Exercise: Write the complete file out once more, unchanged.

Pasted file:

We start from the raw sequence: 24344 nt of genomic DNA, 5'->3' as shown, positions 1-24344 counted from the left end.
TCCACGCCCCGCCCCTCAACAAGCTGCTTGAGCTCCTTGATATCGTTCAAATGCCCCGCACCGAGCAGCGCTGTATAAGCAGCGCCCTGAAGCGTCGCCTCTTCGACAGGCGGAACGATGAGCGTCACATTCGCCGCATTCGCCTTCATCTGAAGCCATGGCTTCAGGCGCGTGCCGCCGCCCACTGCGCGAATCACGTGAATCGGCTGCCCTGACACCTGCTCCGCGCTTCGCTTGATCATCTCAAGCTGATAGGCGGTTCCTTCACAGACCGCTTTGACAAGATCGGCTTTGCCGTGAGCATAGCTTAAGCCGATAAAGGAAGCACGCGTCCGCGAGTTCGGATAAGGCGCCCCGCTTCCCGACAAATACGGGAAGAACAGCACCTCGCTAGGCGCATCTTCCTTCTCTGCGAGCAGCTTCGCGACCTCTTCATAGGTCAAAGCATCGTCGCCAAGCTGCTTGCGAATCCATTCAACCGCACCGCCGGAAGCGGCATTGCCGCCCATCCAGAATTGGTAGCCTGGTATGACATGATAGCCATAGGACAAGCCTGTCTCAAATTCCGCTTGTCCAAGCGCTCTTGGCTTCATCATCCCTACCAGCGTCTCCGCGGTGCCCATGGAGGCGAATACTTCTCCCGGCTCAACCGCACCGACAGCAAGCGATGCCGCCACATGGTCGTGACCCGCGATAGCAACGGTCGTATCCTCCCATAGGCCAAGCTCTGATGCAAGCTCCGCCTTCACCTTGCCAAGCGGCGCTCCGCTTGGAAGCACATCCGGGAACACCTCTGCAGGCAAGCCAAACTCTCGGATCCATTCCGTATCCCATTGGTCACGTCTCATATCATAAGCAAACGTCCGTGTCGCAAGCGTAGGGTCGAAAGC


We start from the raw sequence: 24344 nt of genomic DNA, 5'->3' as shown, positions 1-24344 counted from the left end.
TCCACGCCCCGCCCCTCAACAAGCTGCTTGAGCTCCTTGATATCGTTCAAATGCCCCGCACCGAGCAGCGCTGTATAAGCAGCGCCCTGAAGCGTCGCCTCTTCGACAGGCGGAACGATGAGCGTCACATTCGCCGCATTCGCCTTCATCTGAAGCCATGGCTTCAGGCGCGTGCCGCCGCCCACTGCGCGAATCACGTGAATCGGCTGCCCTGACACCTGCTCCGCGCTTCGCTTGATCATCTCAAGCTGATAGGCGGTTCCTTCACAGACCGCTTTGACAAGATCGGCTTTGCCGTGAGCATAGCTTAAGCCGATAAAGGAAGCACGCGTCCGCGAGTTCGGATAAGGCGCCCCGCTTCCCGACAAATACGGGAAGAACAGCACCTCGCTAGGCGCATCTTCCTTCTCTGCGAGCAGCTTCGCGACCTCTTCATAGGTCAAAGCATCGTCGCCAAGCTGCTTGCGAATCCATTCAACCGCACCGCCGGAAGCGGCATTGCCGCCCATCCAGAATTGGTAGCCTGGTATGACATGATAGCCATAGGACAAGCCTGTCTCAAATTCCGCTTGTCCAAGCGCTCTTGGCTTCATCATCCCTACCAGCGTCTCCGCGGTGCCCATGGAGGCGAATACTTCTCCCGGCTCAACCGCACCGACAGCAAGCGATGCCGCCACATGGTCGTGACCCGCGATAGCAACGGTCGTATCCTCCCATAGGCCAAGCTCTGATGCAAGCTCCGCCTTCACCTTGCCAAGCGGCGCTCCGCTTGGAAGCACATCCGGGAACACCTCTGCAGGCAAGCCAAACTCTCGGATCCATTCCGTATCCCATTGGTCACGTCTCATATCATAAGCAAACGTCCGTGTCGCAAGCGTAGGGTCGAAAGC